KETR

Civil rights activist visit highlights MLK weekend

Jan 20, 2015

Attendees at this year’s Hunt County African-American Leadership Conference Rev. Dr. Martin Luther King, Jr., Awards Ceremony heard a keynote speaker who wasn’t just a witness to history – he was an active participant in history.

Rev. Peter Johnson, of Dallas, delivered an address to those present at the event at Mount Moriah Baptist Church in Commerce on Jan. 18. Johnson worked as a student organizer in the civil rights movement during the 1960s and continues his career as an activist today. In the 60s, Johnson worked directly with King as part of the Southern Christian Leadership Conference.

Jordan Penn, left, exchanges contact information with veteran civil rights activist Rev. Peter Johnson, a former associate of Rev. Dr. Martin Luther King, Jr., in Commerce on Jan. 18. Penn is a senior at Texas A&M University-Commerce.
Credit Mark Haslett

“The main message that I want everybody to understand is that the success of the civil rights movement is evidence that God is with us and with our nation,” Johnson said. “The civil rights movement could have been a bloodbath for our nation. But God had a ram in the bush called Martin King to help us understand about love and compassion and forgiveness, which is the essence of the New Testament.”

Johnson’s speech included accounts of the dangerous and sometimes deadly conflict of the mid and late 1960s. Johnson emphasized that he participated as part of the Southern Christian Leadership Conference’s student caucus, which sometimes acted independently of King and the adult leadership.

“If I told a dollar for every time Martin Luther King told me to sit down and shut up, I’d be rich,” Johnson said while joking with the audience.

At one point, Johnson told a harrowing anecdote about how, against the advice of King, he and other student organizers went to Selma, Ala., to register voters. Although the Southern Christian Leadership Conference was conducting voter registration efforts in communities with a large African-American population, the leadership had decided to hold off on a few towns, including Selma, on the grounds that some places were so hostile that activism of any kind was too dangerous.

At one point, while attempting to elude local officials and law enforcement, fearful for their physical safety, the activists took shelter in the apartment of a middle-aged woman, Johnson said. While there, she told them that she was a cleaning lady at a local café and had rescued from a dumpster the bloody clothes of the men who had beaten James Reeb, a Unitarian minister from Boston who later died of his injuries. She gave the clothes to the activists in hopes that the evidence would lead to prosecution of Reeb’s killers, Johnson said.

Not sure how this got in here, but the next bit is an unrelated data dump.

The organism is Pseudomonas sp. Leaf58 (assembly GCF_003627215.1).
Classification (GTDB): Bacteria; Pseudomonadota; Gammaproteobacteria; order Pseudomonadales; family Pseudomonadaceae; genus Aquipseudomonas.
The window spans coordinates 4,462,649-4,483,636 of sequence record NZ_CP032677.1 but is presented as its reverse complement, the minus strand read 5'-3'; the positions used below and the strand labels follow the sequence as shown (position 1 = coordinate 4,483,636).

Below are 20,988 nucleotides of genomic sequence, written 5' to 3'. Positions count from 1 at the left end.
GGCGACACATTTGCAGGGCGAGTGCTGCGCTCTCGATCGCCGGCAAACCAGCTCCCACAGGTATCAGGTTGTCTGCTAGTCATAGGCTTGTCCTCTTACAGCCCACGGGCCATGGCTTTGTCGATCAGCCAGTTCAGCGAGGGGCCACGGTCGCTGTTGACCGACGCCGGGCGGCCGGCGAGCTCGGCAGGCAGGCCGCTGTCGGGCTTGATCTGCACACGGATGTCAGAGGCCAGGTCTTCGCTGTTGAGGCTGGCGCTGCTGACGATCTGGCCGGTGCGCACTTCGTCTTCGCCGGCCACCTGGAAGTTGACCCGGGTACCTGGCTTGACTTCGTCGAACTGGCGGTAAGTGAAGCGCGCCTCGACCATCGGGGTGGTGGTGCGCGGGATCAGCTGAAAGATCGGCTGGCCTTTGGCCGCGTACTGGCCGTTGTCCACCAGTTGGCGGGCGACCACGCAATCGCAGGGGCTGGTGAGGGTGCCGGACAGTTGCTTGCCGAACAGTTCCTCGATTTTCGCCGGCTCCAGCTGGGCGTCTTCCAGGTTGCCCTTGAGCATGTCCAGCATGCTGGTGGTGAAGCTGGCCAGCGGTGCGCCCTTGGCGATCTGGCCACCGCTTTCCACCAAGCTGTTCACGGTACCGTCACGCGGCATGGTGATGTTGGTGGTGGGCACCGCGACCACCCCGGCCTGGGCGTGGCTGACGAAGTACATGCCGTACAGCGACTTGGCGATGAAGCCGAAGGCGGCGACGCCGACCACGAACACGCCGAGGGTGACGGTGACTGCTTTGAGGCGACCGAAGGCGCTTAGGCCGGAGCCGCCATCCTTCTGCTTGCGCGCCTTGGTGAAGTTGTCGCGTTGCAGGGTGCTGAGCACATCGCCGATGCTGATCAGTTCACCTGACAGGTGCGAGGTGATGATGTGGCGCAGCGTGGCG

“I believe that it is all divine,” Johnson said. “We would have never known, if God hadn’t sent us down that alley that night … I’m telling you this story so you’ll understand, not how mighty Dr. King was, but how wonderful God is.”

Reeb was among five civil rights activists murdered in Alabama in 1965.

After Sunday’s event, Pastor Larry Dixon of Mount Moriah Baptist Church expressed his appreciation for Johnson’s presence at this year’s ceremony.

“It was awesome to see as many people come collectively together and celebrate the same thing as a community,” Dixon said.

When asked what younger people could do to continue the work of King in the future, Dixon emphasized the importance of the hard-won right to vote.

“I think some people have taken a step backwards and allowed the seed to be planted in their mind that it doesn’t make a difference whether or not they vote,” Dixon said. “But I know that it does. And so I’m constantly reminding pastors and different leaders of our community, that’s something we ought to stress on a continuous basis – to let our people that we can continue to make the changes that we desire by going out and voting.”

Johnson said as public policy reforms continue, activists and others should remember the importance of subjective, individual progress and the kinds of reconciliation that cannot be brought about by legislation.

“We’ve passed beyond what I called America’s apartheid system,” Johnson said. “Now we have to get hour hearts straight. We’ve passed the laws, but now it’s a question of our heart, and can we find a way to get our hearts connected, especially in the American south.”

Johnson continues his work as an activist today with the Dallas-based Institute for Nonviolence. Johnson said much of the organization’s work focuses on preventing recidivism among former prisoners. Johnson’s organization also addresses chronic poverty and homelessness.